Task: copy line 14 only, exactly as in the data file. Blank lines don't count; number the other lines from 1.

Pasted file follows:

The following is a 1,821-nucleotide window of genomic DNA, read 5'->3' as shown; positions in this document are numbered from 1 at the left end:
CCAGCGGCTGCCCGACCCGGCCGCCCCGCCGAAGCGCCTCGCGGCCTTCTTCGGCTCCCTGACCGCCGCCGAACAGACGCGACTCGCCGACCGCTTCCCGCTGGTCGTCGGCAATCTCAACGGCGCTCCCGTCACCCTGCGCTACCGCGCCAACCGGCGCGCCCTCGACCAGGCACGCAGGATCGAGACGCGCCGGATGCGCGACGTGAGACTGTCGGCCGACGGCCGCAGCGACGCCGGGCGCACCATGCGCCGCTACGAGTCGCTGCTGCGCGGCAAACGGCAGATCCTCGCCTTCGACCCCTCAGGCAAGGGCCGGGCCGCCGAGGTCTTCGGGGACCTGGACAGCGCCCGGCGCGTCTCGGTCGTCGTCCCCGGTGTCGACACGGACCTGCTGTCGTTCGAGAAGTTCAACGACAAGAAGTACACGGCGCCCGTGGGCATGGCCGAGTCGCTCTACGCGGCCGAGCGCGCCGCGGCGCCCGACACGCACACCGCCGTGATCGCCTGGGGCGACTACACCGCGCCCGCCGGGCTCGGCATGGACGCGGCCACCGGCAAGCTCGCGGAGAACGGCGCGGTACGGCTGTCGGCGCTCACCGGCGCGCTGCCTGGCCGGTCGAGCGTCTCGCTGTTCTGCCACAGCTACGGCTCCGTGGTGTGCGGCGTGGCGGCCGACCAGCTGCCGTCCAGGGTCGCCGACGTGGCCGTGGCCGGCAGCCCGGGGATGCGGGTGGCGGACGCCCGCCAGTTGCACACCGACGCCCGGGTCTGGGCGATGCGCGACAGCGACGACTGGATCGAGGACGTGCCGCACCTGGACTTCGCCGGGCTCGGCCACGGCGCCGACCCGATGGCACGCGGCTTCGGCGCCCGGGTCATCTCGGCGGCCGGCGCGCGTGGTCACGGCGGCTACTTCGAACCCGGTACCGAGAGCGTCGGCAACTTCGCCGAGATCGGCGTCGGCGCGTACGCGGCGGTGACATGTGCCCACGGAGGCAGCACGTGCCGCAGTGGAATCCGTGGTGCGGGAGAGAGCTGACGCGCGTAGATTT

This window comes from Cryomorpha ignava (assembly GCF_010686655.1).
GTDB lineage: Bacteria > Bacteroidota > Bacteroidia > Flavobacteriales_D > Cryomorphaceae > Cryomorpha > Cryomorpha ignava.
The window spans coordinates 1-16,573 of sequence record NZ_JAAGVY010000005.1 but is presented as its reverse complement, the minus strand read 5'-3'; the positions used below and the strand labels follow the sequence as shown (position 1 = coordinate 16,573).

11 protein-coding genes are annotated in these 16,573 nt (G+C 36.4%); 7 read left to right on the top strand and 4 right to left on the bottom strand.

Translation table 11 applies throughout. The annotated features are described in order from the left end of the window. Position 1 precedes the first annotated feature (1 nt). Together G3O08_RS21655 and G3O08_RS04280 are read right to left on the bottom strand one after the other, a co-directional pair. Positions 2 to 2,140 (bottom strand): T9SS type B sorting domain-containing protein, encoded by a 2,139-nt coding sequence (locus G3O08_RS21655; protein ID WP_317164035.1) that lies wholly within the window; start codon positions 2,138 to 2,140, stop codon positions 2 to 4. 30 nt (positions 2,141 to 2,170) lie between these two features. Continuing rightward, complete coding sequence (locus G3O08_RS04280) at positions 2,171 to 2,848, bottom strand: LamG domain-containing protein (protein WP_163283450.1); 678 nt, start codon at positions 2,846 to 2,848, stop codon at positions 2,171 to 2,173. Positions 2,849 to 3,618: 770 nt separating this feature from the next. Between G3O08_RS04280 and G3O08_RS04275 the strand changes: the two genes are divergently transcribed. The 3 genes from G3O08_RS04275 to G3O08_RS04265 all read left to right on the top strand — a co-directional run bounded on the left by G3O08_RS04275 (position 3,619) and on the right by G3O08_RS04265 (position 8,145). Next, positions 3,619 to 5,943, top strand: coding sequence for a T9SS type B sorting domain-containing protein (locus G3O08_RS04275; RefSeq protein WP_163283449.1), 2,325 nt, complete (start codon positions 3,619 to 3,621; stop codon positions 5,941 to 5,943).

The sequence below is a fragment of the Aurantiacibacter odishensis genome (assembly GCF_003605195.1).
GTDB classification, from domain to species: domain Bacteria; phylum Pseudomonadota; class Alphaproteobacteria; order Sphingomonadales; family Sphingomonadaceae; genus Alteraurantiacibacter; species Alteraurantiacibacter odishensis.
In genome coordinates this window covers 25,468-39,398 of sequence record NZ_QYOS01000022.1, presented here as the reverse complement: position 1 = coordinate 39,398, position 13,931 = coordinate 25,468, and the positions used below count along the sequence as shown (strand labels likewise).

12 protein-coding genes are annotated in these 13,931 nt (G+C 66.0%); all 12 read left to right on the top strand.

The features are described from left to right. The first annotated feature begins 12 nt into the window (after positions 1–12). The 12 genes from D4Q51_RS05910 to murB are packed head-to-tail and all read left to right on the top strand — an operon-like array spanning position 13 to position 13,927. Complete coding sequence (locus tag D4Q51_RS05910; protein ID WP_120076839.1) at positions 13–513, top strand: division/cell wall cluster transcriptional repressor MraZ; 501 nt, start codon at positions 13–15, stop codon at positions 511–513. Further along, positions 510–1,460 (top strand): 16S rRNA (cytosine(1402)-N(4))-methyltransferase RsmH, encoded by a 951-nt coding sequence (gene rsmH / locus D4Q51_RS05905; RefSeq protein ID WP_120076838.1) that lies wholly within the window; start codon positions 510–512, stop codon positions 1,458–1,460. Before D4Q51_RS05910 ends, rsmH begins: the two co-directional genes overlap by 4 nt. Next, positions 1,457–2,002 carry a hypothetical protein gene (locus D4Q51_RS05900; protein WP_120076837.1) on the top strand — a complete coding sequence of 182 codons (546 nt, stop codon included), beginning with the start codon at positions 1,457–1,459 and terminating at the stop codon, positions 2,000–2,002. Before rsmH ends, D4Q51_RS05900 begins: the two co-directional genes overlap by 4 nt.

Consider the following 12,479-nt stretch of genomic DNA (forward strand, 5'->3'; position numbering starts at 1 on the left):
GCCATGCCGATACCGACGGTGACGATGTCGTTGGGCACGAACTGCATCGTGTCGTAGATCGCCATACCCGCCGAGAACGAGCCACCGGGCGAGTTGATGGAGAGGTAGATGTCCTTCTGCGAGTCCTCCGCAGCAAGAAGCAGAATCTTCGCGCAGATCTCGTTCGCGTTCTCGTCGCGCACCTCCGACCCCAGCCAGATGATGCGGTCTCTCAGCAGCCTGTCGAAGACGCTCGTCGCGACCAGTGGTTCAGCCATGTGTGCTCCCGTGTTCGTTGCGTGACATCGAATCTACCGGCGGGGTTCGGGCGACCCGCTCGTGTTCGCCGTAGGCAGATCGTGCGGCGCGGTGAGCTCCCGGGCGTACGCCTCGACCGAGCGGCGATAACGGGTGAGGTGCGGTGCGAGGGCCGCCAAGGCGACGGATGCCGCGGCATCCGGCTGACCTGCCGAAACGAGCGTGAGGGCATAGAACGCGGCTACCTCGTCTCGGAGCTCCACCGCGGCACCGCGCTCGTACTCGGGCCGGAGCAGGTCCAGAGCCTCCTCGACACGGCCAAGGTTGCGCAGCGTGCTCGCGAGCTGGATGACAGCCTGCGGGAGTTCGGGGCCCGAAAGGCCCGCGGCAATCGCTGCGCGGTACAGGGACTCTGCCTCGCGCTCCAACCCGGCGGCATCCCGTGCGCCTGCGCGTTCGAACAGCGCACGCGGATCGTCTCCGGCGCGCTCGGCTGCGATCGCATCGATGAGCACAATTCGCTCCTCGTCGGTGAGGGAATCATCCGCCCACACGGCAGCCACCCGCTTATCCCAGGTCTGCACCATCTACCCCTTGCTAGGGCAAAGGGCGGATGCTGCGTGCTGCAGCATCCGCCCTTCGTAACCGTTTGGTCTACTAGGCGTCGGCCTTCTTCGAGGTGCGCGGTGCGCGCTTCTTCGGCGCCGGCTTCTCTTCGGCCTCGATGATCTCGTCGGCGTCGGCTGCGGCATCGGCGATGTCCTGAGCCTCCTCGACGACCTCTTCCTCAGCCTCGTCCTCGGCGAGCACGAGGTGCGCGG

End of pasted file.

GCCATGCCGATACCGACGGTGACGATGTCGTTGGGCACGAACTGCATCGTGTCGTAGATCGCCATACCCGCCGAGAACGAGCCACCGGGCGAGTTGATGGAGAGGTAGATGTCCTTCTGCGAGTCCTCCGCAGCAAGAAGCAGAATCTTCGCGCAGATCTCGTTCGCGTTCTCGTCGCGCACCTCCGACCCCAGCCAGATGATGCGGTCTCTCAGCAGCCTGTCGAAGACGCTCGTCGCGACCAGTGGTTCAGCCATGTGTGCTCCCGTGTTCGTTGCGTGACATCGAATCTACCGGCGGGGTTCGGGCGACCCGCTCGTGTTCGCCGTAGGCAGATCGTGCGGCGCGGTGAGCTCCCGGGCGTACGCCTCGACCGAGCGGCGATAACGGGTGAGGTGCGGTGCGAGGGCCGCCAAGGCGACGGATGCCGCGGCATCCGGCTGACCTGCCGAAACGAGCGTGAGGGCATAGAACGCGGCTACCTCGTCTCGGAGCTCCACCGCGGCACCGCGCTCGTACTCGGGCCGGAGCAGGTCCAGAGCCTCCTCGACACGGCCAAGGTTGCGCAGCGTGCTCGCGAGCTGGATGACAGCCTGCGGGAGTTCGGGGCCCGAAAGGCCCGCGGCAATCGCTGCGCGGTACAGGGACTCTGCCTCGCGCTCCAACCCGGCGGCATCCCGTGCGCCTGCGCGTTCGAACAGCGCACGCGGATCGTCTCCGGCGCGCTCGGCTGCGATCGCATCGATGAGCACAATTCGCTCCTCGTCGGTGAGGGAATCATCCGCCCACACGGCAGCCACCCGCTTATCCCAGGTCTGCACCATCTACCCCTTGCTAGGGCAAAGGGCGGATGCTGCGTGCTGCAGCATCCGCCCTTCGTAACCGTTTGGTCTACTAGGCGTCGGCCTTCTTCGAGGTGCGCGGTGCGCGCTTCTTCGGCGCCGGCTTCTCTTCGGCCTCGATGATCTCGTCGGCGTCGGCTGCGGCATCGGCGATGTCCTGAGCCTCCTCGACGACCTCTTCCTCAGCCTCGTCCTCGGCGAGCACGAGGTGCGCGG